When asked whether they planned the protest before leaving Lagos, he said no and explained further that he could not give details of what was happening in Apapa since he was not on ground to know the reasons for the protest.
Similarly, a high ranking member of the National Association Of Road Transport Owners (NARTO) also indicated that his association was not aware of the protest.
“Am in the office now and I don’t have any report of our members going on protest. There’s nothing like that for now,” he said.
The Executive Secretary of NARTO, Barr. Emmanuel Gowon also said he was not aware of the protest because he was not in Lagos but assured he would try to find out from field officers.
The NARTO ES was however, yet to confirm the position of the association on the protest, as at the time of going to press.
Efforts to obtain the official position of the NPA management on the crisis and the alleged reason behind it also proved abortive as the image maker, Assistant General Manager, Musa Iliya said he was also not aware, when his view was sought at 5.25pm; when text messages sent to the Managing Director was not responded to.
However, the Divisional Police Officer of the Apapa Port Police command, Adeleke Smith confirmed the protest, affirming that the situation was also under police control
The senior police officer said his men were on top of the situation, adding that the truckers were actually going about the protest in a peaceful way.
“There was protest by the truckers at the Apapa gate and they were going about it peacefully with no cause for alarm. It is under our control and the truckers are also cooperating with the police”, he indicated.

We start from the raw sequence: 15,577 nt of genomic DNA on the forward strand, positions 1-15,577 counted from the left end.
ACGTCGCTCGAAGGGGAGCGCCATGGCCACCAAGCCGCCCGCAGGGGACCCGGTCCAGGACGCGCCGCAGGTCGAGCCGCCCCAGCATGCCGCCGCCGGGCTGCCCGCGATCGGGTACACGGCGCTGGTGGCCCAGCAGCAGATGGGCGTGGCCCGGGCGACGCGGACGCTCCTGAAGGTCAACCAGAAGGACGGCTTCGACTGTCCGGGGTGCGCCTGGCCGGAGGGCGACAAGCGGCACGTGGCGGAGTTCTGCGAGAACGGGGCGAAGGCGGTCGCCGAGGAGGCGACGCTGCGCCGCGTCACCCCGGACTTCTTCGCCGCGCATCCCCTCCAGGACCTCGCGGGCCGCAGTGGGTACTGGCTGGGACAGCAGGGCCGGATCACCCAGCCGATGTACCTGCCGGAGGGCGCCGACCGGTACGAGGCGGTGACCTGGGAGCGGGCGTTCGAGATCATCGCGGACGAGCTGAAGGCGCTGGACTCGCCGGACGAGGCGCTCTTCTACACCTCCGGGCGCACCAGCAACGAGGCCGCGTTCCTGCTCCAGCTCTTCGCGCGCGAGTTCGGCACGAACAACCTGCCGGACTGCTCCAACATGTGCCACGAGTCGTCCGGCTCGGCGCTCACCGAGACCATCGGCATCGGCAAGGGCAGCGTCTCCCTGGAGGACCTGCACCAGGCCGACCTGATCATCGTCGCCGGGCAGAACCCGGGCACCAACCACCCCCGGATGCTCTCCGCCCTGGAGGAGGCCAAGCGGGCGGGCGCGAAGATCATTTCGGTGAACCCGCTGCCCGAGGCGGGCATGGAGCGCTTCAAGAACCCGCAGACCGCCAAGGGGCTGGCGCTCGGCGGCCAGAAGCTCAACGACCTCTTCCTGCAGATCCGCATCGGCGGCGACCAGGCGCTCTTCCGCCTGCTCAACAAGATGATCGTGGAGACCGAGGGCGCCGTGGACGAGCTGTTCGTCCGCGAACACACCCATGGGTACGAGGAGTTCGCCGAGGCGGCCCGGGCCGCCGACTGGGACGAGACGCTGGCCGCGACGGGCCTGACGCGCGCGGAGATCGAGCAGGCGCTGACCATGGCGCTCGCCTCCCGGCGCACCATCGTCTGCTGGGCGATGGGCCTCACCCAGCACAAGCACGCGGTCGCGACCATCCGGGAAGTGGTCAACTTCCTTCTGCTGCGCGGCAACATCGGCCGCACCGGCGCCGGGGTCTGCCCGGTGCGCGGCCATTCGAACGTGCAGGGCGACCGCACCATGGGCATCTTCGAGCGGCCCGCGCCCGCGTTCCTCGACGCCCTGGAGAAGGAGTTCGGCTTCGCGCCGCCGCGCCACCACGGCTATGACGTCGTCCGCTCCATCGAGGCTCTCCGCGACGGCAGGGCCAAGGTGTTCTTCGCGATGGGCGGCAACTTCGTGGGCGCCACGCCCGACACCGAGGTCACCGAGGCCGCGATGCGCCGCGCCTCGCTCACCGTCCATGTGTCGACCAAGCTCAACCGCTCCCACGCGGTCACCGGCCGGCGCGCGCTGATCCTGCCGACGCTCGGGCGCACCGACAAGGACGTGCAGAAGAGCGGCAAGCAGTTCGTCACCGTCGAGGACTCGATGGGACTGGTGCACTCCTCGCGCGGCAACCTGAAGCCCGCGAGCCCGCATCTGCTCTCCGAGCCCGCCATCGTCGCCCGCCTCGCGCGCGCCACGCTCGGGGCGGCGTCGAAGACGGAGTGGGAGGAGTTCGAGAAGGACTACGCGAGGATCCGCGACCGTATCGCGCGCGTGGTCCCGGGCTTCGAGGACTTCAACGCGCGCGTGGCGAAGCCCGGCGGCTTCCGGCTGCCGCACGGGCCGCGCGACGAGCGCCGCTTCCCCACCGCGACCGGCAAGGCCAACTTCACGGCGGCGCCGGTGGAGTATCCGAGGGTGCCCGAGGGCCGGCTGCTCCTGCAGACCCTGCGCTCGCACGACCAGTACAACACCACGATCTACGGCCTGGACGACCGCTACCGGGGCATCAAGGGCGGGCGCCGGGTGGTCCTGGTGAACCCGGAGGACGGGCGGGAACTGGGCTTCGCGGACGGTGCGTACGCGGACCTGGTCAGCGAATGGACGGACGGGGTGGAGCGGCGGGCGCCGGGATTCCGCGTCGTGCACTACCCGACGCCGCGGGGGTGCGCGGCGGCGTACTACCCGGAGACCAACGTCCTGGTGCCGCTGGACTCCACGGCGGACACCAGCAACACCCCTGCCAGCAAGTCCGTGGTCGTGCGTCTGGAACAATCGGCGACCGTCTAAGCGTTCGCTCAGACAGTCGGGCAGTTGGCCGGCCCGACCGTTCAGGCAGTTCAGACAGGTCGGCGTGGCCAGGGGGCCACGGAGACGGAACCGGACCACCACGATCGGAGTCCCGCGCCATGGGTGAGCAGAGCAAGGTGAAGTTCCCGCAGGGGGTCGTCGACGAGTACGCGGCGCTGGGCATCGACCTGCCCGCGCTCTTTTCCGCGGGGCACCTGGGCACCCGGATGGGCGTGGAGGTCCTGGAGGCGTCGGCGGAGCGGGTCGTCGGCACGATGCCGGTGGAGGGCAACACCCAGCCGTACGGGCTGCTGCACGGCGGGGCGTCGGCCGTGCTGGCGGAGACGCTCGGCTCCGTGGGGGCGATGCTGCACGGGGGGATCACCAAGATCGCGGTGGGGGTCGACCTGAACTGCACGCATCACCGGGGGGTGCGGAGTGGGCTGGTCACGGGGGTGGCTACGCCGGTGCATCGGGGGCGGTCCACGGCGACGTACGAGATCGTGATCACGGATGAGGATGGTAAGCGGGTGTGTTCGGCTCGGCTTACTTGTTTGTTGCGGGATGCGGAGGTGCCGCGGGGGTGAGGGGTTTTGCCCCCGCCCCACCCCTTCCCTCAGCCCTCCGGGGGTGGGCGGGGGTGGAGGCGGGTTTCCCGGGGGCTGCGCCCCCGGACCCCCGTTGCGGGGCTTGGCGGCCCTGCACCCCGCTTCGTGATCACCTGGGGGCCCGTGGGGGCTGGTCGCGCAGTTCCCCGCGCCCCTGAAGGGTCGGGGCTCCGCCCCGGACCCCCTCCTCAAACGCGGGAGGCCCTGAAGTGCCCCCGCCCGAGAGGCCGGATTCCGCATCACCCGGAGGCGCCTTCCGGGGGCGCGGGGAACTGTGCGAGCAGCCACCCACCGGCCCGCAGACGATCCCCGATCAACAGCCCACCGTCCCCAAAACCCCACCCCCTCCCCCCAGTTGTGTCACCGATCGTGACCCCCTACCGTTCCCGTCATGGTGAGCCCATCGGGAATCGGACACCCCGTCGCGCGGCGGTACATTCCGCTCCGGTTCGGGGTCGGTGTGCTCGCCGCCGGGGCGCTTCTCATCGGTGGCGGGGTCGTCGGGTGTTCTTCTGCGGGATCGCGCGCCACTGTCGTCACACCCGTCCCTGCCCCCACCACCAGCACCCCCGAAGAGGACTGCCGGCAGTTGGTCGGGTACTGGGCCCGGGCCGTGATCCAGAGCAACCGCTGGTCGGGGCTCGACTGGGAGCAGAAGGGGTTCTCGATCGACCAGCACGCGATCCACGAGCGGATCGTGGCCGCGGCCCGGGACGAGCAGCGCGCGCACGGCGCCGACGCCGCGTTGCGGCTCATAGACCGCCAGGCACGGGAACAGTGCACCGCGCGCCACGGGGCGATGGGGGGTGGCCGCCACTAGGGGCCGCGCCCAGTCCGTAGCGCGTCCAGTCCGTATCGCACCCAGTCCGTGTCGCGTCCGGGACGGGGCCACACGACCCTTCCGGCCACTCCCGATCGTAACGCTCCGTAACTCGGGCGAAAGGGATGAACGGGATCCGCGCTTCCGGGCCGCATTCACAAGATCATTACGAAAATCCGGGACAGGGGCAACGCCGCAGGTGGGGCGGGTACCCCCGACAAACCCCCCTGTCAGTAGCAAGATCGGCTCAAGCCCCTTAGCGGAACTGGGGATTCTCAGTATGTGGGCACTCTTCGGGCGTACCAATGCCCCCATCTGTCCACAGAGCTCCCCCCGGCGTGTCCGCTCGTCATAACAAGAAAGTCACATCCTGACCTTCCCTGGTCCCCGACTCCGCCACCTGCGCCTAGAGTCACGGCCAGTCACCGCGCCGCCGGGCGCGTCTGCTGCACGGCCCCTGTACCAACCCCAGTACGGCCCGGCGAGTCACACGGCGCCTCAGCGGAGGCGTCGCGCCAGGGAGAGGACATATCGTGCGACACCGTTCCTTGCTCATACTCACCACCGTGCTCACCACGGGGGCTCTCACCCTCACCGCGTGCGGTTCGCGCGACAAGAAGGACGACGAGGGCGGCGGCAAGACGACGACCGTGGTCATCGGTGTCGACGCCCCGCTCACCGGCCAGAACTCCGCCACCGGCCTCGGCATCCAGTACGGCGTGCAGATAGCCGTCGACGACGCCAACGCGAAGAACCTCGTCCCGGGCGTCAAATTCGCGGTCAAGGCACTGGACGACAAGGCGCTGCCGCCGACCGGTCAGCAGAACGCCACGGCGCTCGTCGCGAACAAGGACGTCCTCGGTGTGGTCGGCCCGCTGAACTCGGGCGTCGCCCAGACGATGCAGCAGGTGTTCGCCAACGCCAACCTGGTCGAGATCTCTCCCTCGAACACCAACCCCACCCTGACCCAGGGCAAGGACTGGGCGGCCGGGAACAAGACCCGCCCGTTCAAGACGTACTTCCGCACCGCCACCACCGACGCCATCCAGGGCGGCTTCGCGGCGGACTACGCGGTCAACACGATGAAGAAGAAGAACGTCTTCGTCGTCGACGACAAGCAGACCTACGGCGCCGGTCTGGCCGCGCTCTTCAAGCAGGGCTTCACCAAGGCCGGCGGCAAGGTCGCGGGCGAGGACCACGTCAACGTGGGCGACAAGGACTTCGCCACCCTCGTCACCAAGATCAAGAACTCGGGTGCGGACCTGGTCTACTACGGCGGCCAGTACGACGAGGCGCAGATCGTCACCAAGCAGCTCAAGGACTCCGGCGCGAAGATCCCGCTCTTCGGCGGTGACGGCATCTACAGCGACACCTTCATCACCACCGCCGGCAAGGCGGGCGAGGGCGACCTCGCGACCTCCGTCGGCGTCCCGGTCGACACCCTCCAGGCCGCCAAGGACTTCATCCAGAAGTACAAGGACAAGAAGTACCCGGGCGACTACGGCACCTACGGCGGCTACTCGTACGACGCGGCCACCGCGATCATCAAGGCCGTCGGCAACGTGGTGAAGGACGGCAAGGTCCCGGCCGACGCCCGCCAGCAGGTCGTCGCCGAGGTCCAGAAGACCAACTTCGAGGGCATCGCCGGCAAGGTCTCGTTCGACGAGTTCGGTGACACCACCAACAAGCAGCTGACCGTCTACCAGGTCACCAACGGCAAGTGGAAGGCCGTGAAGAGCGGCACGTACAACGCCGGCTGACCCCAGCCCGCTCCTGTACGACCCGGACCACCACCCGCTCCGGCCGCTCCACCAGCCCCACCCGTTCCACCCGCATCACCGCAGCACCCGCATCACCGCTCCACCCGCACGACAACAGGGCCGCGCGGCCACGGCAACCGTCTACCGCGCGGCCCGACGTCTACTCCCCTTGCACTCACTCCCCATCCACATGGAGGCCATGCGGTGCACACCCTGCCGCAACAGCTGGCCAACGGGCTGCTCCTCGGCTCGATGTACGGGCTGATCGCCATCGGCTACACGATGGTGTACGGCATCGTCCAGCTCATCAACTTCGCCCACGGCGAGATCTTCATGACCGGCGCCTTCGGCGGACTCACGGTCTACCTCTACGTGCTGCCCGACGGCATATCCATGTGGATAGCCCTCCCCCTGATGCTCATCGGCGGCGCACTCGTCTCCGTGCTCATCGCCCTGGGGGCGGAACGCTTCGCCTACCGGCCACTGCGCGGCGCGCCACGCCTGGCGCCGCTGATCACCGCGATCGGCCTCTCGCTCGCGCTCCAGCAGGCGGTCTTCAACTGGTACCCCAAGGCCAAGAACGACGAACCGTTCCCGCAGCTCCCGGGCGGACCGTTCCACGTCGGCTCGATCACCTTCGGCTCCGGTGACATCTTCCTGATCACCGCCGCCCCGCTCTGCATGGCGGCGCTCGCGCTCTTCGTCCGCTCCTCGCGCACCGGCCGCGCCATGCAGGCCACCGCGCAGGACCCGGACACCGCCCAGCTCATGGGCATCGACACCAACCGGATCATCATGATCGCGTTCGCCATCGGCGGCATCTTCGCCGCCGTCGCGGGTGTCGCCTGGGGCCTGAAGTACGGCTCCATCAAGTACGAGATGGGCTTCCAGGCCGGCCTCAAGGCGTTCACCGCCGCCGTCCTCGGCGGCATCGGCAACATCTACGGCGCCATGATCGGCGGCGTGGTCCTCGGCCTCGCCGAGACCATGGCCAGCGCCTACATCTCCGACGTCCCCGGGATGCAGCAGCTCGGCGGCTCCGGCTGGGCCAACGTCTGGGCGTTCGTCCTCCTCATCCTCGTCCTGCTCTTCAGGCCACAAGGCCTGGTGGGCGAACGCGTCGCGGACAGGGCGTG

Peace however returned, when at about 12:30pm, a worker at one of the terminals confirmed that the strike had been called off and the gate of the port had been opened.
“The strike has been called off and the (port’s) gate opened”, he stated.
Ironically even after the crisis lifted, commuters who were caught in the middle of the protest still had to trek long distances before they could get to their various destinations as traffic remained at standstill while the protest lasted.
A freight forwarder, Austine Nwakpa said he had trekked a long distance to get to Apapa after seeing the heavy traffic jam which was occasioned by the protesting truckers.
“Gridlock on Apapa road was nothing new but that of today was too much . I will say the last time I experienced something like this was about three months ago, I have to trek from Ijora to Apapa just because I want to clear a job, this is really annoying,” he said.
Speaking in the same vein, a journalist, Folashade Alli said she had to trek from Iganmu to Apapa when she could no longer bear the traffic anymore.
“I had an appointment to catch up with the director of a leading company in Apapa; but when I got to Iganmu, the road was blocked and I was told that it was from Apapa. So, I had no other option than to start trekking because I just couldn’t go back home”,’she explained, further affirming that the crisis was felt, far beyond Apapa area.